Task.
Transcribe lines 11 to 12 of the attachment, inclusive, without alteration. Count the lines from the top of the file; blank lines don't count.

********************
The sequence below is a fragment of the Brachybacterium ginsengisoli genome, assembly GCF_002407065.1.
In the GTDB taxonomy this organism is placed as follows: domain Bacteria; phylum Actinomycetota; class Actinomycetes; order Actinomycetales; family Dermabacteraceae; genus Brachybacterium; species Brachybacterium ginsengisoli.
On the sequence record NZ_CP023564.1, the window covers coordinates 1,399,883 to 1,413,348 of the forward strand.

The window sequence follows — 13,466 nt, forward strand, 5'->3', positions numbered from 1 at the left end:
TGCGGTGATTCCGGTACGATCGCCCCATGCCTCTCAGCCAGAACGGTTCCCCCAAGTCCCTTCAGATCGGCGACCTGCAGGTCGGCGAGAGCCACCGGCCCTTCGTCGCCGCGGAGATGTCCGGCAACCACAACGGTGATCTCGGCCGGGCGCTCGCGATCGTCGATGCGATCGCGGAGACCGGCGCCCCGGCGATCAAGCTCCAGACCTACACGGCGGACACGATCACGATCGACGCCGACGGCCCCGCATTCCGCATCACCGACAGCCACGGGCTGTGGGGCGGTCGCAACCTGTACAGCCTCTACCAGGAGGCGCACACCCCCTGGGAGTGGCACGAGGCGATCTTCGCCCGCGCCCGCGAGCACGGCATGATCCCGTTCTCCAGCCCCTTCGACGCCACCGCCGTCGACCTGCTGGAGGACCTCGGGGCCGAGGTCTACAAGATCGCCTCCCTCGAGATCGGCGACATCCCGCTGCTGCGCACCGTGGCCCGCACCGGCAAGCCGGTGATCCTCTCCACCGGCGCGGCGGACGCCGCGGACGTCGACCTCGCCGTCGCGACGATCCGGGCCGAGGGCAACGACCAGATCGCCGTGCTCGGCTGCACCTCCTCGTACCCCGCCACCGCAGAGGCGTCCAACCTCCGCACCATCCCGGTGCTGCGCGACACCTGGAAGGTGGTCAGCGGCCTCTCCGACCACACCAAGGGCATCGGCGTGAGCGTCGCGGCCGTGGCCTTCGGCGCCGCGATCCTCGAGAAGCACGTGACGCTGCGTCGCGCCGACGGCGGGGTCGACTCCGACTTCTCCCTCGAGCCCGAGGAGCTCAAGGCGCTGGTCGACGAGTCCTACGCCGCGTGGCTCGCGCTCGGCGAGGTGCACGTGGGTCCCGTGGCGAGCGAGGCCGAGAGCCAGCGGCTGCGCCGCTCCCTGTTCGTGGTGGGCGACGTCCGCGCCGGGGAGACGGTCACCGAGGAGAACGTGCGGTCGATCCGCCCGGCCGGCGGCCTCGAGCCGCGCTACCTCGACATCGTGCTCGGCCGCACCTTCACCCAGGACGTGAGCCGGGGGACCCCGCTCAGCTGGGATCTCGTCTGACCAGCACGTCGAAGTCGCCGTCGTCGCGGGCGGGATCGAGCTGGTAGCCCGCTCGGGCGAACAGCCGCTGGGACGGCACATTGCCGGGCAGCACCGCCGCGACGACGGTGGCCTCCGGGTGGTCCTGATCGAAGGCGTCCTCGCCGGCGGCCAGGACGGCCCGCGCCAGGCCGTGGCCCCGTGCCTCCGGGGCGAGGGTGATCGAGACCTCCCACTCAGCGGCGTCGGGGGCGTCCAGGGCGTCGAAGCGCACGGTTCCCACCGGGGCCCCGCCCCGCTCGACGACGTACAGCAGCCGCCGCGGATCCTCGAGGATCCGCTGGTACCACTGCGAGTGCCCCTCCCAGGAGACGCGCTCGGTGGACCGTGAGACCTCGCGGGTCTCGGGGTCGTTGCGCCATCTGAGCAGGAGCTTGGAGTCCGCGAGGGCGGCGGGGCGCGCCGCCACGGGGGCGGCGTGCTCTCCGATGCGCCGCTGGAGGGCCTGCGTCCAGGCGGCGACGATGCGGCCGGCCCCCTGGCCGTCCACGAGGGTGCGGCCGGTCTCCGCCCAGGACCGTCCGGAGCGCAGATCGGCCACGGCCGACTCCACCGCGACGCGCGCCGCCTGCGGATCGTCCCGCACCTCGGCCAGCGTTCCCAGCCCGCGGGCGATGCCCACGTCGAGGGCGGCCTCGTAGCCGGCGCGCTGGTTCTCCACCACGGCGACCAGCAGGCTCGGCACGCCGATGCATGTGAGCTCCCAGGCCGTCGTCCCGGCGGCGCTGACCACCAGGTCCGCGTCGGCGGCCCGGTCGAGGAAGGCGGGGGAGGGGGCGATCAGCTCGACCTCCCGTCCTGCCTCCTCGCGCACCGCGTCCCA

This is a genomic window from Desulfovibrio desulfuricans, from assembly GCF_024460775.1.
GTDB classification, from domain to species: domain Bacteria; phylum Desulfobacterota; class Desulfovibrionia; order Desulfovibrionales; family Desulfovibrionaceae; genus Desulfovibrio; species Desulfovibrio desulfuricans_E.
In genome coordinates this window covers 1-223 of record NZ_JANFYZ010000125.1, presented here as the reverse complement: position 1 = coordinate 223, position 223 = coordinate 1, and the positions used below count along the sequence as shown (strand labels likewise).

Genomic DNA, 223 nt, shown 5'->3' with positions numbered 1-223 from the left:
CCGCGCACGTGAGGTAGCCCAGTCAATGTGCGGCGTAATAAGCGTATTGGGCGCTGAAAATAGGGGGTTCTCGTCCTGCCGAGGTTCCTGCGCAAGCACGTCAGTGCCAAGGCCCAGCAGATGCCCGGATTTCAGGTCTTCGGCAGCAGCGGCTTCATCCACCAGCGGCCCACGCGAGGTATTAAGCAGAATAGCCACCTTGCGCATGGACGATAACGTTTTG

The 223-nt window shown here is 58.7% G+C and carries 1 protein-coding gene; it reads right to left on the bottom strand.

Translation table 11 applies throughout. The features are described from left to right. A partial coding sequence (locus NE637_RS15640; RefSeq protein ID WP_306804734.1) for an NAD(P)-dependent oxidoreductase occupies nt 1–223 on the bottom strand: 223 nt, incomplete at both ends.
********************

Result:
The 223-nt window shown here is 58.7% G+C and carries 1 protein-coding gene; it reads right to left on the bottom strand.

Translation table 11 applies throughout. The features are described from left to right. A partial coding sequence (locus NE637_RS15640; RefSeq protein ID WP_306804734.1) for an NAD(P)-dependent oxidoreductase occupies nt 1–223 on the bottom strand: 223 nt, incomplete at both ends.